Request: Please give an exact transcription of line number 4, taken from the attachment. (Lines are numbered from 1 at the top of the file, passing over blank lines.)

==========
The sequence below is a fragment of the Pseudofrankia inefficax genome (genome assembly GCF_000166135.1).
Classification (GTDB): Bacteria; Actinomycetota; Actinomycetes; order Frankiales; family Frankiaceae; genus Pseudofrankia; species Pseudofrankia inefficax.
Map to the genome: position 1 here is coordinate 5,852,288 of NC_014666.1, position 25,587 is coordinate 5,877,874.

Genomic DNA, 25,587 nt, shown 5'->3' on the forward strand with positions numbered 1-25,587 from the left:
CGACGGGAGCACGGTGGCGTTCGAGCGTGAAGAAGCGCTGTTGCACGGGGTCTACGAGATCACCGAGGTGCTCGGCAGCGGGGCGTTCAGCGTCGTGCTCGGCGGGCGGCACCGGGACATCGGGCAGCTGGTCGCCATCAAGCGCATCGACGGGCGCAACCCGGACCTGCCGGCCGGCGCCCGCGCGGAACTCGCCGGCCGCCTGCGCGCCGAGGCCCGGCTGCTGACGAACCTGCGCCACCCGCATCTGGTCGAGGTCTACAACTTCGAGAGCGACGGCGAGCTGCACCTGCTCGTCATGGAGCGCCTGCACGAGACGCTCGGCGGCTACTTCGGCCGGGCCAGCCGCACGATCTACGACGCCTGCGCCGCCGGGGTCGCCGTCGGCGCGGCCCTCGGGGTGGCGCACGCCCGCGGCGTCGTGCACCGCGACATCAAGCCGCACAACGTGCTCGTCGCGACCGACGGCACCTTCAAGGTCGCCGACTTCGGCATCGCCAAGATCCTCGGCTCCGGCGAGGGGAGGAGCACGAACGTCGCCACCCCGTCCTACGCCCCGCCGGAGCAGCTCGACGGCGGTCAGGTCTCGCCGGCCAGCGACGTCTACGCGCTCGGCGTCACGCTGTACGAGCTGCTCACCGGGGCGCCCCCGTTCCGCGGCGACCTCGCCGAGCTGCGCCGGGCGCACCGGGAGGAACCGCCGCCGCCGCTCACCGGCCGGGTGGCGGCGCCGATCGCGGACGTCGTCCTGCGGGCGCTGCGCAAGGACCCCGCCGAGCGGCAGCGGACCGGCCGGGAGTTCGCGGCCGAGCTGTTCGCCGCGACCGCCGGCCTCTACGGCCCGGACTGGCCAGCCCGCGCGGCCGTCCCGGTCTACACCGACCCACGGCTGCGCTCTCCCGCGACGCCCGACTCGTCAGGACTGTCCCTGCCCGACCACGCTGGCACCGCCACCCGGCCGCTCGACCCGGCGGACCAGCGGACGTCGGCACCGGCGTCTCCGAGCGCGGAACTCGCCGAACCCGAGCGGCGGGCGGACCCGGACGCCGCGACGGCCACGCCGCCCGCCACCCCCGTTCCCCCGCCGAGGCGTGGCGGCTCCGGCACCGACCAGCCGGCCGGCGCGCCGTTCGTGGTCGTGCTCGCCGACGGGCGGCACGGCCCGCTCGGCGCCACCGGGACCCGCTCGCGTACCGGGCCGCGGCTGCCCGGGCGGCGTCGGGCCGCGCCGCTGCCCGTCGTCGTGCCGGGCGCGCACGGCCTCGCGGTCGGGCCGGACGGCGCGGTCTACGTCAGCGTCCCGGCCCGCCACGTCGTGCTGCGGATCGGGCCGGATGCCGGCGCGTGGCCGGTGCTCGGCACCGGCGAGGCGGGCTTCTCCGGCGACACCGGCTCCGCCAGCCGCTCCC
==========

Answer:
Genomic DNA, 25,587 nt, shown 5'->3' on the forward strand with positions numbered 1-25,587 from the left: